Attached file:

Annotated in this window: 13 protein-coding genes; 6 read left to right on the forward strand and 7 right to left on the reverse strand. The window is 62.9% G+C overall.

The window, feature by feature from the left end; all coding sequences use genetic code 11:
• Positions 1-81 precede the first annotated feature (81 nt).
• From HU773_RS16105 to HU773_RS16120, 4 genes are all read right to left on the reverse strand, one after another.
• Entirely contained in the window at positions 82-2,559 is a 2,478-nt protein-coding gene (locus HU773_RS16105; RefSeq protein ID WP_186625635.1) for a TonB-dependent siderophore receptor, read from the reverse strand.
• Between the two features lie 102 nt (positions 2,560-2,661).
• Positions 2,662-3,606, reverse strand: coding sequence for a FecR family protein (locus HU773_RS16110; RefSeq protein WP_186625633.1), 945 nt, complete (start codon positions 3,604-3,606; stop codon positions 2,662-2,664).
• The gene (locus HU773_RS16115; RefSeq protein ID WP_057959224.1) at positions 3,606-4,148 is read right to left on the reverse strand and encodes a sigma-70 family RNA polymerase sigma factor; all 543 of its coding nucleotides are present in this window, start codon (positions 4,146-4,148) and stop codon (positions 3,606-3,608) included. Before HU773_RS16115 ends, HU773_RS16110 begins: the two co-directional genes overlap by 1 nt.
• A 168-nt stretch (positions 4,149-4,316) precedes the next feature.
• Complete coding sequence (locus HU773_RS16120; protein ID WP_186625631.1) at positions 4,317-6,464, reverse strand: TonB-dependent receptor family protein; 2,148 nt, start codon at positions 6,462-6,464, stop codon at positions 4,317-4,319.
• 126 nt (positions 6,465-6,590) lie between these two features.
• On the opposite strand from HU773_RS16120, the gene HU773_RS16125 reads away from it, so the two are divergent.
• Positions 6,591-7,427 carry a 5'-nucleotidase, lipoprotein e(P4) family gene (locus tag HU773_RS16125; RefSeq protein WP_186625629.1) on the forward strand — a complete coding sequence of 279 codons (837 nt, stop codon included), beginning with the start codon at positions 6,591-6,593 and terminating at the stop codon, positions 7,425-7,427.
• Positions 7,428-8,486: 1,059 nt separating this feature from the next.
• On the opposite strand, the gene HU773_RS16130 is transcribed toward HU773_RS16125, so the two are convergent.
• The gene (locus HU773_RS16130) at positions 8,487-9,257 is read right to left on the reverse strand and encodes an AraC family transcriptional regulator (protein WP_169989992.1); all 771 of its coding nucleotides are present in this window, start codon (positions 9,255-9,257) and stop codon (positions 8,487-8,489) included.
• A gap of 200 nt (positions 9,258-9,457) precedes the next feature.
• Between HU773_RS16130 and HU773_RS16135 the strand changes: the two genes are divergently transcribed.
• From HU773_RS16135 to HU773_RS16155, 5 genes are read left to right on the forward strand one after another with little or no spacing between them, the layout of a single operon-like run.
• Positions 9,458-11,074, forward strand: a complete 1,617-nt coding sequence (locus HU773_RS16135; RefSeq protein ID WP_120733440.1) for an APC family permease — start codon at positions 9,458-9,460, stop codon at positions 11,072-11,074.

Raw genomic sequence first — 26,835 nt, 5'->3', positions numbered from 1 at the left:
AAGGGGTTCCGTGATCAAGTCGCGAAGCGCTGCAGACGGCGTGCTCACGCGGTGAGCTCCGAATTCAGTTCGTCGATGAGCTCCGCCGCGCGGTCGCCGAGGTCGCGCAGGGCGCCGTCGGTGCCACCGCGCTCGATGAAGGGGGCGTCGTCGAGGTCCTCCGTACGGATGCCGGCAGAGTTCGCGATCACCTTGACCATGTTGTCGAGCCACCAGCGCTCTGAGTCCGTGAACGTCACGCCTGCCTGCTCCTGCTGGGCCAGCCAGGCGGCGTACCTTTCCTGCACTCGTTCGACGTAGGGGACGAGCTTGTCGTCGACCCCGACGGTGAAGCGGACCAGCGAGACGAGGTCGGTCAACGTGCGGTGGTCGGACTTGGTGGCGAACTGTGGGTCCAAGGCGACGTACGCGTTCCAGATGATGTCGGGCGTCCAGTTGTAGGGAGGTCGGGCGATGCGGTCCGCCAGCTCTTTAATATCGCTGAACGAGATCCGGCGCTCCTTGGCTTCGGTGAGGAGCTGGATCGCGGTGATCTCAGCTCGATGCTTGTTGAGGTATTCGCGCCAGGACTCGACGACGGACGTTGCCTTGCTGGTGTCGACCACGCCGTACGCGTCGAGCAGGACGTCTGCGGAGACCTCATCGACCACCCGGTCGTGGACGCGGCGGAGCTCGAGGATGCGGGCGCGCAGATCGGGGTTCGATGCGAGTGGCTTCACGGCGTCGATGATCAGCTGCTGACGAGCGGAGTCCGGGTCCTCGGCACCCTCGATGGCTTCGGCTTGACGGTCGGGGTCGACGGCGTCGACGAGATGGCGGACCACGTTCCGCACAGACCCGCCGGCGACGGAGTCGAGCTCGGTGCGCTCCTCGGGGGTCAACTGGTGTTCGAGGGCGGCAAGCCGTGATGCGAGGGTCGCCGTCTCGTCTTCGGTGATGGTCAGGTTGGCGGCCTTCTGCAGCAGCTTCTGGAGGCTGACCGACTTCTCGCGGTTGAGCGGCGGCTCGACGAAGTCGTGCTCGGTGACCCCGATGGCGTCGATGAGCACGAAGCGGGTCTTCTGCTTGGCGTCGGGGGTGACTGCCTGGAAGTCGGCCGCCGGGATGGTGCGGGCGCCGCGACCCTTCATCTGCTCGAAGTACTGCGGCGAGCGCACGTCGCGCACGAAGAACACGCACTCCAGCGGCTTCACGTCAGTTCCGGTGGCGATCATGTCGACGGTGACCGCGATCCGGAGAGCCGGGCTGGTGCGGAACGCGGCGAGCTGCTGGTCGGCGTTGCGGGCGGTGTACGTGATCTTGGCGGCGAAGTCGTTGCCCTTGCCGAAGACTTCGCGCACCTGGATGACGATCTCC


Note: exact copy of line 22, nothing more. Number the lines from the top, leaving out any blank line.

AAGGGGTTCCGTGATCAAGTCGCGAAGCGCTGCAGACGGCGTGCTCACGCGGTGAGCTCCGAATTCAGTTCGTCGATGAGCTCCGCCGCGCGGTCGCCGAGGTCGCGCAGGGCGCCGTCGGTGCCACCGCGCTCGATGAAGGGGGCGTCGTCGAGGTCCTCCGTACGGATGCCGGCAGAGTTCGCGATCACCTTGACCATGTTGTCGAGCCACCAGCGCTCTGAGTCCGTGAACGTCACGCCTGCCTGCTCCTGCTGGGCCAGCCAGGCGGCGTACCTTTCCTGCACTCGTTCGACGTAGGGGACGAGCTTGTCGTCGACCCCGACGGTGAAGCGGACCAGCGAGACGAGGTCGGTCAACGTGCGGTGGTCGGACTTGGTGGCGAACTGTGGGTCCAAGGCGACGTACGCGTTCCAGATGATGTCGGGCGTCCAGTTGTAGGGAGGTCGGGCGATGCGGTCCGCCAGCTCTTTAATATCGCTGAACGAGATCCGGCGCTCCTTGGCTTCGGTGAGGAGCTGGATCGCGGTGATCTCAGCTCGATGCTTGTTGAGGTATTCGCGCCAGGACTCGACGACGGACGTTGCCTTGCTGGTGTCGACCACGCCGTACGCGTCGAGCAGGACGTCTGCGGAGACCTCATCGACCACCCGGTCGTGGACGCGGCGGAGCTCGAGGATGCGGGCGCGCAGATCGGGGTTCGATGCGAGTGGCTTCACGGCGTCGATGATCAGCTGCTGACGAGCGGAGTCCGGGTCCTCGGCACCCTCGATGGCTTCGGCTTGACGGTCGGGGTCGACGGCGTCGACGAGATGGCGGACCACGTTCCGCACAGACCCGCCGGCGACGGAGTCGAGCTCGGTGCGCTCCTCGGGGGTCAACTGGTGTTCGAGGGCGGCAAGCCGTGATGCGAGGGTCGCCGTCTCGTCTTCGGTGATGGTCAGGTTGGCGGCCTTCTGCAGCAGCTTCTGGAGGCTGACCGACTTCTCGCGGTTGAGCGGCGGCTCGACGAAGTCGTGCTCGGTGACCCCGATGGCGTCGATGAGCACGAAGCGGGTCTTCTGCTTGGCGTCGGGGGTGACTGCCTGGAAGTCGGCCGCCGGGATGGTGCGGGCGCCGCGACCCTTCATCTGCTCGAAGTACTGCGGCGAGCGCACGTCGCGCACGAAGAACACGCACTCCAGCGGCTTCACGTCAGTTCCGGTGGCGATCATGTCGACGGTGACCGCGATCCGGAGAGCCGGGCTGGTGCGGAACGCGGCGAGCTGCTGGTCGGCGTTGCGGGCGGTGTACGTGATCTTGGCGGCGAAGTCGTTGCCCTTGCCGAAGACTTCGCGCACCTGGATGACGATCTCC